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Roslyn Chambers says she first began drawing connections between residential “schools” and Canada’s child-welfare system during law school.
It was the early 2010’s, and she was studying law at Dalhousie University in Halifax. After learning that her peers didn’t know about Canada’s residential “school” system or the Sixties Scoop — something Chambers believes everyone should know about — she started a discussion group.
They welcomed guest speakers to join them, and Chambers says their teachings helped her to understand that “the child-welfare system is residential schools part two.”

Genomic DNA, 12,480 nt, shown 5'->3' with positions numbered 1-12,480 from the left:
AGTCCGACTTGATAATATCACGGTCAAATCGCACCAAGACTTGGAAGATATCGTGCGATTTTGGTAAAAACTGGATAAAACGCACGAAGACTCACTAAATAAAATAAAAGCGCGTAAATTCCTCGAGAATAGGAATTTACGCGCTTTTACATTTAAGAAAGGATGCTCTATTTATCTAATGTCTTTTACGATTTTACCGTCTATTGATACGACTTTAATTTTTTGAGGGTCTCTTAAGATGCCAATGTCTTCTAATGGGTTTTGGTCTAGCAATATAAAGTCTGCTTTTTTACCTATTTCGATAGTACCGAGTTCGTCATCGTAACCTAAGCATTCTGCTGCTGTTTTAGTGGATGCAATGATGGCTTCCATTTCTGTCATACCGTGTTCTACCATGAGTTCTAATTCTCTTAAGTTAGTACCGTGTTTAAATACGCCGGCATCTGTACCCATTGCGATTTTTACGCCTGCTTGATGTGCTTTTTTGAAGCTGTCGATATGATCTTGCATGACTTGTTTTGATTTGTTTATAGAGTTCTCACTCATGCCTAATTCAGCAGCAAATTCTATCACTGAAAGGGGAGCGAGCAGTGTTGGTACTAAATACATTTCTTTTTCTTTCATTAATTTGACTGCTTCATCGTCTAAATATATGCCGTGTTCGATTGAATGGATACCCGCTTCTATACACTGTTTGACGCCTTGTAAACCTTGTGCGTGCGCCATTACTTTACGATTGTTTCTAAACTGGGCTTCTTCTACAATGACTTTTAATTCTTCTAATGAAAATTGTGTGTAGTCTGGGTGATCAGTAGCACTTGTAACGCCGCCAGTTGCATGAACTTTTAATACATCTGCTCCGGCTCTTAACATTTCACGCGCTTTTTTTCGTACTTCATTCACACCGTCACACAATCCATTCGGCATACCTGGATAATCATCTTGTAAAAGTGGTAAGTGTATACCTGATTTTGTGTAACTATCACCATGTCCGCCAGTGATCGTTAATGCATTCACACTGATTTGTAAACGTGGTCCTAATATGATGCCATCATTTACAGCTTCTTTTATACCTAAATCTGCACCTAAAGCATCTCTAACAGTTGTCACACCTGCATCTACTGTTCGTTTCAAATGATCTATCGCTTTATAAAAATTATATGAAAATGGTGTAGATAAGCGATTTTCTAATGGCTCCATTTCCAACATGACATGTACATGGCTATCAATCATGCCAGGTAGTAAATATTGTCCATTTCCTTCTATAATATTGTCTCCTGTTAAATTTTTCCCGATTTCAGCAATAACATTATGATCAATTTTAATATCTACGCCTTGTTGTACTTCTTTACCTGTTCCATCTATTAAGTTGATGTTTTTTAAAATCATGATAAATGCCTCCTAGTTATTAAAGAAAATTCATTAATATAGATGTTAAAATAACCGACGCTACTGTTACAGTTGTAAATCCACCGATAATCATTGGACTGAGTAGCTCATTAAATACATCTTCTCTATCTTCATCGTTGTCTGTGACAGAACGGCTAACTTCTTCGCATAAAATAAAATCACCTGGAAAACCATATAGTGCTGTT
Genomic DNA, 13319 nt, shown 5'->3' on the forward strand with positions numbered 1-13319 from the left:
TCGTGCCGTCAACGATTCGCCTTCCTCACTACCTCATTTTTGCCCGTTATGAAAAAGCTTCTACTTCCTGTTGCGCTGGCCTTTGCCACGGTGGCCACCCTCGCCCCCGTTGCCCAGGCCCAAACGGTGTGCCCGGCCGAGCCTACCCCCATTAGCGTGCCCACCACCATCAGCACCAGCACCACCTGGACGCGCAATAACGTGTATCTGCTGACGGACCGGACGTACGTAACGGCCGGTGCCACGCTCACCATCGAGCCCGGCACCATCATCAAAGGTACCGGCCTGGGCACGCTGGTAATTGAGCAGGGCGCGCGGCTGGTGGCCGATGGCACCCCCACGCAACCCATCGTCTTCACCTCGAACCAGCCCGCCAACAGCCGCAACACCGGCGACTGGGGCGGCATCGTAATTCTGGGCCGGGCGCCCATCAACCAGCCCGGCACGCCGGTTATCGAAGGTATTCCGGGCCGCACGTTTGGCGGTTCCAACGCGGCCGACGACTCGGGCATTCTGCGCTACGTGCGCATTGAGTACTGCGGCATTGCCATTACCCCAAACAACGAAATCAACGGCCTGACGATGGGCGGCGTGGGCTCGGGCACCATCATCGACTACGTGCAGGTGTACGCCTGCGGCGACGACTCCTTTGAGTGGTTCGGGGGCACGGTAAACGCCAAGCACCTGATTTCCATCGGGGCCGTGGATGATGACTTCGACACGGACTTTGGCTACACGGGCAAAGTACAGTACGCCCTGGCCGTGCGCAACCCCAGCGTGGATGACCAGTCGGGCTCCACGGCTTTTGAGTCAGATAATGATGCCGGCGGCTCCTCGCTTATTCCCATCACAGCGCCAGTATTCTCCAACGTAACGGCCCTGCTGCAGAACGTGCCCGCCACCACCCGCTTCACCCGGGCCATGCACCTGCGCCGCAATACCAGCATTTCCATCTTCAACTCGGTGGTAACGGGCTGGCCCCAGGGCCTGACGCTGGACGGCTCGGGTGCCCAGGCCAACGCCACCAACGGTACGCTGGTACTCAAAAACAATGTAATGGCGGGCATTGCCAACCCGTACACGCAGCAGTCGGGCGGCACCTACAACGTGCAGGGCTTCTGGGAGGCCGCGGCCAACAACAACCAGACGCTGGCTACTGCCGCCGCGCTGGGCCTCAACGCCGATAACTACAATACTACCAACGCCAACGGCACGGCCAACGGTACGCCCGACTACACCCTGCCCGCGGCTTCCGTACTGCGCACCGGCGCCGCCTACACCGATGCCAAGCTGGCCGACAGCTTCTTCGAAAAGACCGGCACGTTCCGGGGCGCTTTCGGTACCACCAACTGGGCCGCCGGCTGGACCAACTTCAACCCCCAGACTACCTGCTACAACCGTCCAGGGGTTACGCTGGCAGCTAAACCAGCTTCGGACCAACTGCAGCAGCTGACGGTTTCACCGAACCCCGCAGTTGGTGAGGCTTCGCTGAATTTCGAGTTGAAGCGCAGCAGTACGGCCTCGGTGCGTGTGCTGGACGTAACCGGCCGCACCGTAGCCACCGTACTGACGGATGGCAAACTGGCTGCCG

“The same principles that put residential schools in place are almost identical to what’s happening within the child-welfare system today,” she tells IndigiNews.
“It’s another thing that we’re going to get an apology for in twenty years.”
Chambers is a Black and Métis lawyer and the co-founder of Chambers Caldwell Law LLP. She spoke with IndigiNews about why it’s important to fight for Indigenous kids and families involved in the child-welfare system, and what lawyers can do differently.
Anna McKenzie: What is your area of expertise or focus as a lawyer, and how long have you been practicing?
Rosyln Chambers: I practice family law and child protection. I’ve been practicing for five years, which seems like a very short time. I was a mature law student with a lot of life experience. I think that’s part of why my practice is very strong and growing.